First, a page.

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Directed by Jerry Hopper
USA
1952

 

Nuclear physicist Frank Addison (Gene Barry, The War of the Worlds) and his wife are living every parent’s worst nightmare: their son Tommy (Lee Aaker, TV’s The Adventures Of Rin Tin Tin) has been kidnapped. The kidnapper’s ransom demands are the secrets behind the H-bomb! The desperate scramble to rescue Tommy unfolds at a rapid pace in The Atomic City… from the streets of Los Angeles to cliff dwelling of Santa Fe; the real-life locations provide the vivid backdrops for this taut and suspenseful thriller. Director Jerry Hopper (Pony Express) makes his feature film debut.

***

After the dawning of the nuclear age with the unveiling of the atomic bomb and the subsequent "Cold War" that developed between the United States and Russia, American movies began to reflect the growing fear of nuclear annihilation, Communist infiltration and the paranoia generated by the House Un-American Activities Committee investigations of the late forties. Among the many features inspired by these concerns in the early fifties were sci-fi thrillers such as Red Planet Mars [1952] and Them! [1954], allegories (Five [1951], Invasion, U.S.A. [1952]), crime dramas (Split Second [1953], The Woman on Pier 13 [1949]) and even comedies (Mickey Rooney as The Atomic Kid [1954]). Yet one of the most overlooked and underrated features in this unique group was The Atomic City [1952], a superior B-movie melodrama set in Los Alamos, New Mexico, within the high security and insular community of working scientists and their families.

Excerpt from TCM located HERE

Posters

Theatrical Release: May 1st, 1952 

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Comparison:

Olive Films - Region 1 - NTSC vs. Olive Films - Region 'A' - Blu-ray

1) Olive Film - Region 1 - NTSC LEFT
2) Olive Film - Region 'A' - Blu-ray RIGHT
 
Box Cover

Distribution Olive Films - Region 1 - NTSC Olive Films - Region 'A' - Blu-ray
Runtime 1:24:45 1:24:53.088
Video 1.33:1 Aspect Ratio
Average Bitrate: 7.8 mb/s
NTSC 720x480 29.97 f/s   
1080P Single-layered Blu-ray

Disc Size: 18,836,747,529 bytes

Feature: 18,640,183,296 bytes

Codec: MPEG-4 AVC Video

Total Video Bitrate: 26.97 Mbps

NOTE: The Vertical axis represents the bits transferred per second. The Horizontal is the time in minutes.

Bitrate:

Bitrate: Blu-ray

Audio English (Dolby Digital 2.0)  DTS-HD Master Audio English 875 kbps 1.0 / 48 kHz / 875 kbps / 16-bit (DTS Core: 1.0 / 48 kHz / 768 kbps / 16-bit)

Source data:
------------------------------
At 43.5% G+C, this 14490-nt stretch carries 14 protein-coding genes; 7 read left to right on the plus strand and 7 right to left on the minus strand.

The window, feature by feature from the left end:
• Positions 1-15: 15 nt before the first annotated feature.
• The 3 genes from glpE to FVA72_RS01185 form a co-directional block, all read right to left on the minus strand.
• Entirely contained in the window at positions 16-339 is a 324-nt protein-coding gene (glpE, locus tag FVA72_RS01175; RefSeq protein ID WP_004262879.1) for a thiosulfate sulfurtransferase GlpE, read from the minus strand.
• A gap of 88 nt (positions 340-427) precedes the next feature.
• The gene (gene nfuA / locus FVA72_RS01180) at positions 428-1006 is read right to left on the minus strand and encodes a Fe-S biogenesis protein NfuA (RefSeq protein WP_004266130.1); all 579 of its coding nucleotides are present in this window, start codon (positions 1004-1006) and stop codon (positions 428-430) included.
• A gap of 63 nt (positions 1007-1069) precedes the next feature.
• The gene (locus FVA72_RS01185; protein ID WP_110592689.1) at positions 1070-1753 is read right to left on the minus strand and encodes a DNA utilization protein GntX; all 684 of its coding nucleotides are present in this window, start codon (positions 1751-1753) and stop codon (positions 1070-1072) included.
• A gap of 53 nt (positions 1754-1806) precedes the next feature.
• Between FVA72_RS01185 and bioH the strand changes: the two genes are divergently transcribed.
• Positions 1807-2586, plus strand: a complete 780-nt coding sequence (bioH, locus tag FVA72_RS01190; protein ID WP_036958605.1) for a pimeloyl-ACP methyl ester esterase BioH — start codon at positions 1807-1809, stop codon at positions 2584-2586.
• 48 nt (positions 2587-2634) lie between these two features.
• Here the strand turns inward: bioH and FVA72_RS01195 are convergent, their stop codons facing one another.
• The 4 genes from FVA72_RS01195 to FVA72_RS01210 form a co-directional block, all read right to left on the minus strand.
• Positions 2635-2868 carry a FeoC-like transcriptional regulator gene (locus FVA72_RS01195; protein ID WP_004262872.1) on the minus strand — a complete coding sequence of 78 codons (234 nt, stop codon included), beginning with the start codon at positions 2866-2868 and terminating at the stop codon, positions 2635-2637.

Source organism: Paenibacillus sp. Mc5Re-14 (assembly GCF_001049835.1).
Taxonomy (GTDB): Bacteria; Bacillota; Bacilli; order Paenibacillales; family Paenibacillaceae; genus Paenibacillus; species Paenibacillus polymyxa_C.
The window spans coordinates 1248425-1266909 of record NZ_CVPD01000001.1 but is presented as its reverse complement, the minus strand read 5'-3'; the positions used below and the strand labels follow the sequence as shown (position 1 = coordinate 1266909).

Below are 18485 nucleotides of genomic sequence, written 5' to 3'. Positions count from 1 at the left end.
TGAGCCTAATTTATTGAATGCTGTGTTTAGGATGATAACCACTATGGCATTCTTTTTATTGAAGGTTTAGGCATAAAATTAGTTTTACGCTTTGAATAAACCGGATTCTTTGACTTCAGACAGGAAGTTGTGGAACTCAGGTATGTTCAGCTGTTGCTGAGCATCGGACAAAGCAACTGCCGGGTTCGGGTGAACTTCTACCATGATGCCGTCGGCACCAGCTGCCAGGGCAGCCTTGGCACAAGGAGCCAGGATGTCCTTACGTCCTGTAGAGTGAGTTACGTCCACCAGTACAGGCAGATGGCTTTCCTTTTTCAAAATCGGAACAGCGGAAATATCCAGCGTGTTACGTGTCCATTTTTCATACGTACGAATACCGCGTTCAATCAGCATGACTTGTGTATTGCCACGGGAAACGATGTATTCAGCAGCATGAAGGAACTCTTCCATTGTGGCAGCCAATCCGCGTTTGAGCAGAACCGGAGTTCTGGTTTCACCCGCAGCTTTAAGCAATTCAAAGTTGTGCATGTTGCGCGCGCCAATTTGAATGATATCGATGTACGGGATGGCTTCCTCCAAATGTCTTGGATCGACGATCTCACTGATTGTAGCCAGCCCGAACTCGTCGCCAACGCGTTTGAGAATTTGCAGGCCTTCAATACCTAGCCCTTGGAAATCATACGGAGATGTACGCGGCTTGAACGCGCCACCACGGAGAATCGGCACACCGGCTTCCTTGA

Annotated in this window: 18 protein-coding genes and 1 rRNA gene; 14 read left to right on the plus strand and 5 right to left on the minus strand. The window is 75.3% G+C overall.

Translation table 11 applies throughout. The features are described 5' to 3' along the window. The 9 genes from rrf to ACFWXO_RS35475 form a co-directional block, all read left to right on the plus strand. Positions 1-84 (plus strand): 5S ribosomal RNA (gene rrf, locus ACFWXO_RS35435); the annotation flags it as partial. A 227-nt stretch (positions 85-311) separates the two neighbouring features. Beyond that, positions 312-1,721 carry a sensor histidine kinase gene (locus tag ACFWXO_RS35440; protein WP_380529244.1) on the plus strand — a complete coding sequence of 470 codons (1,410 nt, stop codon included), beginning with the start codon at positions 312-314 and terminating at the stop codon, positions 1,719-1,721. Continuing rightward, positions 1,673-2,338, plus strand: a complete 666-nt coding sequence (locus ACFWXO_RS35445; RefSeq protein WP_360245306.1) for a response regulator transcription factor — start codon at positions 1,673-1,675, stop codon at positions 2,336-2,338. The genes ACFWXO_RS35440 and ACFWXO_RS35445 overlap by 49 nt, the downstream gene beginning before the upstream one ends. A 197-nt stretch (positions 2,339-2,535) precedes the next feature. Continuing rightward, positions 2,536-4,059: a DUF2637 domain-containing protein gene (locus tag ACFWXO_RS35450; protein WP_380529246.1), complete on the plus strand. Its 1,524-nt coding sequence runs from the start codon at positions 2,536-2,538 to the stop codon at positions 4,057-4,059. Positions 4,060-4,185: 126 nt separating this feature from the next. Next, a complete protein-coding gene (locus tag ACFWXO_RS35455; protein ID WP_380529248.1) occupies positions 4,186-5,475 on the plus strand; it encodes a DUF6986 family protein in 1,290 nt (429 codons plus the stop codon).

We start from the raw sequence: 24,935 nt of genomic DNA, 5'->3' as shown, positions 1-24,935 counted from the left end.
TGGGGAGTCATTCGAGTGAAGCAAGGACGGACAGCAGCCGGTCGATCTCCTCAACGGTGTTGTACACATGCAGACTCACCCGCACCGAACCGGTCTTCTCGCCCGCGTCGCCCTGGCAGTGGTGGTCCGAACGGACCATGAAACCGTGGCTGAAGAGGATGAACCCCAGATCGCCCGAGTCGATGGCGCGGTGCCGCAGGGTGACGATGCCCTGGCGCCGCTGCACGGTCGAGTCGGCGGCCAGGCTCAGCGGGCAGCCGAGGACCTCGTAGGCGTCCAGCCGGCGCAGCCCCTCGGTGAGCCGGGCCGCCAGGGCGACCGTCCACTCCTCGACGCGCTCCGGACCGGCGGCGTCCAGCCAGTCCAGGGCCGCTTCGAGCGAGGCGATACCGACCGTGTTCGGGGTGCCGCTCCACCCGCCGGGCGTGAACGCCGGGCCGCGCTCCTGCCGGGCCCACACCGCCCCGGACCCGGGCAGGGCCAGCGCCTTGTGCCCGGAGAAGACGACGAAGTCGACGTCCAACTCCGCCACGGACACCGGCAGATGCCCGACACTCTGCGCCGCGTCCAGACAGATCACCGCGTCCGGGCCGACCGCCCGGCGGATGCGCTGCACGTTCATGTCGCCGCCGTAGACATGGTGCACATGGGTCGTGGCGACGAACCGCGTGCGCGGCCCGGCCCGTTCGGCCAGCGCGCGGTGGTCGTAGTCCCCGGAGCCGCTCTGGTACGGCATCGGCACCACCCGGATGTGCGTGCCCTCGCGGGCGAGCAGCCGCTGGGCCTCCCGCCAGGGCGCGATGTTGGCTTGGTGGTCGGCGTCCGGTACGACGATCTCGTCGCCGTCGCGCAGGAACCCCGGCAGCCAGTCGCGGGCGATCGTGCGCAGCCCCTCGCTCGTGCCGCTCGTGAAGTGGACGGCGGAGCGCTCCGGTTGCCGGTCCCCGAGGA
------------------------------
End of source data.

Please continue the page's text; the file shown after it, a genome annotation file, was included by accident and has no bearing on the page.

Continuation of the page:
Subtitles None None
Features

Release Information:
Studio: Olive Films

Aspect Ratio:
Aspect Ratio 1.33:1

Edition Details:

• none 

DVD Release Date:  August 30th, 2011

Keep Case
Chapters: 8

Release Information:
Studio: Olive Films

Aspect Ratio:
Original Aspect Ratio 1.33:1

1080P Single-layered Blu-ray

Disc Size: 18,836,747,529 bytes

Feature: 18,640,183,296 bytes

Codec: MPEG-4 AVC Video

Total Video Bitrate: 26.97 Mbps

Edition Details:

• none

Blu-ray Release Date: September 17th, 201
3
Standard Blu-ray Case
Chapters: 9

 

Comments:

NOTE: The below Blu-ray captures were taken directly from the Blu-ray disc.

ADDITION: Olive Films - Region 'A' - Blu-ray - September 13': You can certainly see the bump with Olive's new 1080P transfer. It is obviously the same source - still has speckles - but layered contrast adds to the improved image. There is some depth and generally looks quite good. Lossless sound, still no subtitles or extras. I don't think the film is enough to indulge in a bump IF you already own the DVD, but if you haven't seen it and like the 'B' genre - the Blu-ray is the way to go.

***

ON THE DVD: I'd never seen this and by the title was expecting some science-fiction yarn but The Atomic City is a very solid thriller / drama.

This is another Paramount release by Olive Films and like many of the others it is deserved of a digital release. There doesn't seem to be a viable reason why it has taken so long - the source is strong and we have a darn good film!

This is a typical Olive Films release - dual-layered, progressive and looking very strong for the SD format. It is bare bones with no extras nor subtitles offered. Audio is clear but unremarkable. This is competently transferred - notable is the contrast supporting some exceptional detail for DVD. It is reasonably clean with only some frame-specific speckles as a deterrent from a perfect score. Overall though - quite impressive.

Even beyond fans of vintage film - The Atomic City is worthwhile! It is reasonably short and would work as a good 'B' film for a home theater movie night. Certainly I consider it above-average and surprising in its pacing and story realization. Yes - we recommend!    

Gary W. Tooze


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